ABCs, 123s and emotional intelligence

Getting our kids ready to succeed in school involves much more than teaching them to read or write. But often, academic indicators are where caregivers focus time and energy.

This means we often ignore emotional intelligence, which is a mistake. These skills correlate with success in the classroom and life. (Read more about this in our post about raising empathetic children.)

"In our quest for kindergarten readiness, we have filtered the research," explains Jen Best, certified family life educator with Iowa State University Extension. "We know that kids need social skills and emotional intelligence just as much as they need to reach academic milestones."

In fact, the 10 indicators of kindergarten readiness released by United Way of the Quad Cities paint a picture of the importance of emotional intelligence. At least half of the indicators - including expressing emotions, sharing and working in groups - have more to do with emotional over physical or academic development.

There are two parts to emotional intelligence:

1. The ability to recognize your own emotions and the emotions of others.

2. The ability to use emotions to guide thinking and behavior.

"Some kids just pick these skills up more naturally than others," Jen says. "Some need a little more assistance."

It can be challenging to teach emotional intelligence. But there are a few things we can do to help.

Be open about feelings.

Babies are born with six to eight feelings, while everything else is taught over time. This happens through attunement - awareness and responsiveness to one another.

Attunement starts happening right away and often happens naturally. When you pick up a newborn, you coo and talk and respond to facial expressions and noises. This helps a child learn to respond to others.

As kids gets older, we begin to talk and name feelings. This is a natural way to help children become more emotionally intelligent.

And fathers are also an important part of this process.

"Emotional intelligence isn't a female or male thing," Jen explains. "It's a human thing."

Define before fixing.

When our child gets jealous, angry or embarrassed, we want to swoop in and solve any problems. We want to fix things and make our kids happy. But that's not our primary job.

"Parents are natural fixers," explains Jen. "But this isn't always a good thing."

So, when your kid experiences a feeling, name the feeling before you try to fix it. (And don't always fix it.) This will help your child develop the skills they need as they grow older.

Help children determine appropriate behaviors.

Emotional intelligence is about more than naming feelings (although this is an important part of it). It's also about recognizing and working through feelings. It's about finding the appropriate behaviors for various situations.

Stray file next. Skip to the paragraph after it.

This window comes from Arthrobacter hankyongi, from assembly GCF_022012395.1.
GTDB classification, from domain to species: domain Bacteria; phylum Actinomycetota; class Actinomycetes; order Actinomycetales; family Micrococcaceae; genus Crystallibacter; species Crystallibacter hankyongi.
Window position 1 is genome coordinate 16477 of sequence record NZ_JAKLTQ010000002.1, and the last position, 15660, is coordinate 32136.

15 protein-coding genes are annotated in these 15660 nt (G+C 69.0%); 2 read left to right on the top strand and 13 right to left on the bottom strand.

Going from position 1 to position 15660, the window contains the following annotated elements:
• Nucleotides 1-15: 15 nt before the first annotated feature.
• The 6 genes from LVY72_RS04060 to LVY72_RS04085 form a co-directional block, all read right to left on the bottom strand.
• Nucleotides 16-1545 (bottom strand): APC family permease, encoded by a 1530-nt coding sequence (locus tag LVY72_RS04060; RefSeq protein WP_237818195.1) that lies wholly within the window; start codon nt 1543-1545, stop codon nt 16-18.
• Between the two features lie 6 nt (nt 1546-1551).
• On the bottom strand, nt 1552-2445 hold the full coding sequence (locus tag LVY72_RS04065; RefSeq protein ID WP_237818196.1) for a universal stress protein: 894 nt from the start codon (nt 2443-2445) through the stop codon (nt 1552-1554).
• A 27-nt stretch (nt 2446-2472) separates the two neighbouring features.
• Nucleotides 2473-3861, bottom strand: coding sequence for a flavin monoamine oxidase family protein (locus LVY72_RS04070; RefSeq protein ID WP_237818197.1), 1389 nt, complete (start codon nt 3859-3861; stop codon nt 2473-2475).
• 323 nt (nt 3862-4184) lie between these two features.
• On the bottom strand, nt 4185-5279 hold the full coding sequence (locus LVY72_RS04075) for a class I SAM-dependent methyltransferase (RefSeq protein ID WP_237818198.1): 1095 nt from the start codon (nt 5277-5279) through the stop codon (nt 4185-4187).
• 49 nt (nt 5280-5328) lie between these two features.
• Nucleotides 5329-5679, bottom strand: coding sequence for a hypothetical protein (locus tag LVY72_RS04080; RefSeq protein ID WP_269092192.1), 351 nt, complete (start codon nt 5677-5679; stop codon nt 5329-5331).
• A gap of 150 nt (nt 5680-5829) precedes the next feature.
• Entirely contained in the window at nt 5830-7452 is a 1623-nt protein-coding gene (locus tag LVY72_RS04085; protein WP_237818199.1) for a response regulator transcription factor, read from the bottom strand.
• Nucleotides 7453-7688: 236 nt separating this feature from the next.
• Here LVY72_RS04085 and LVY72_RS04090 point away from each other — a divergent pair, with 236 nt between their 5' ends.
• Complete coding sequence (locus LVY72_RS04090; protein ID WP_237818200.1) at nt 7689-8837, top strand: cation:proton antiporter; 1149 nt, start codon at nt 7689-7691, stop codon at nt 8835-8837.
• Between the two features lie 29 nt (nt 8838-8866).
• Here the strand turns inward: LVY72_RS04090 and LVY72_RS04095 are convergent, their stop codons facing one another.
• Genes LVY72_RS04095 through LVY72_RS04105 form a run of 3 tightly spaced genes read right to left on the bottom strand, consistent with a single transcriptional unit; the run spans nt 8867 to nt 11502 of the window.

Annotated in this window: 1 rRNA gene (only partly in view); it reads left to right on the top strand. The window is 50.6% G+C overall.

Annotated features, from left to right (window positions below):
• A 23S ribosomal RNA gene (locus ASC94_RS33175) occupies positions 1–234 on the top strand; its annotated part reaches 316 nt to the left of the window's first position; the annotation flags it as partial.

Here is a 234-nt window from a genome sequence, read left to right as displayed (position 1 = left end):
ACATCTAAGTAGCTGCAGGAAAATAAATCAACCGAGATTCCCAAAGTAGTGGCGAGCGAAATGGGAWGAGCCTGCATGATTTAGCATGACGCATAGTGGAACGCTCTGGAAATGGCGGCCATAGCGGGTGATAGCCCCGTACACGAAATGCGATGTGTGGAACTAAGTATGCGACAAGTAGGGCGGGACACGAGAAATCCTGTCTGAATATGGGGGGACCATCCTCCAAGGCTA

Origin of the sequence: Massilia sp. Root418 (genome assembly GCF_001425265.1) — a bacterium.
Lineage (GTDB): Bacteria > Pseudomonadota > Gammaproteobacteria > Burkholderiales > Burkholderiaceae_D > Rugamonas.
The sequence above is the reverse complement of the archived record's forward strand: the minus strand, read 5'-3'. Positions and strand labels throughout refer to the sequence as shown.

Instead of focusing on what not to do when a child is angry, focus on what the child can do. So instead of saying, "Don't hit your brother," say, "Try taking a deep breath and closing your eyes when you are angry to cool down."

Giving your children the tools they need to work through emotions is a vital part of emotional intelligence.

Model emotional intelligence.

Modeling appropriate behaviors is a vital part of being a caregiver.

You may think we're beginning to sound like a broken record, because we gave the same advice when discussing lying, temper tantrums, and talking about tough topics.

But it bears repeating because it's true.

If we want our children to be emotional intelligent, they must see it in us. So we should be able to recognize our emotions and the emotions of those around us. And we should be able to use the appropriate behaviors in response to those emotions.

We will all make mistakes, but we are the best role model our kids have. And if you have troubles with emotional intelligence, now's the time to find help.

"If you have an anger management issue, for example, there are professionals who can help you overcome it," says Jen. "Your child is a reason to stop the cycle."

You may be focused on reading, writing and arithmetic, but your child's emotional readiness may be an even more important indicator to academic readiness.

So focus on ways to help your kids identify emotions and act appropriately given those emotions. This emotional intelligence will build a foundation for future success.

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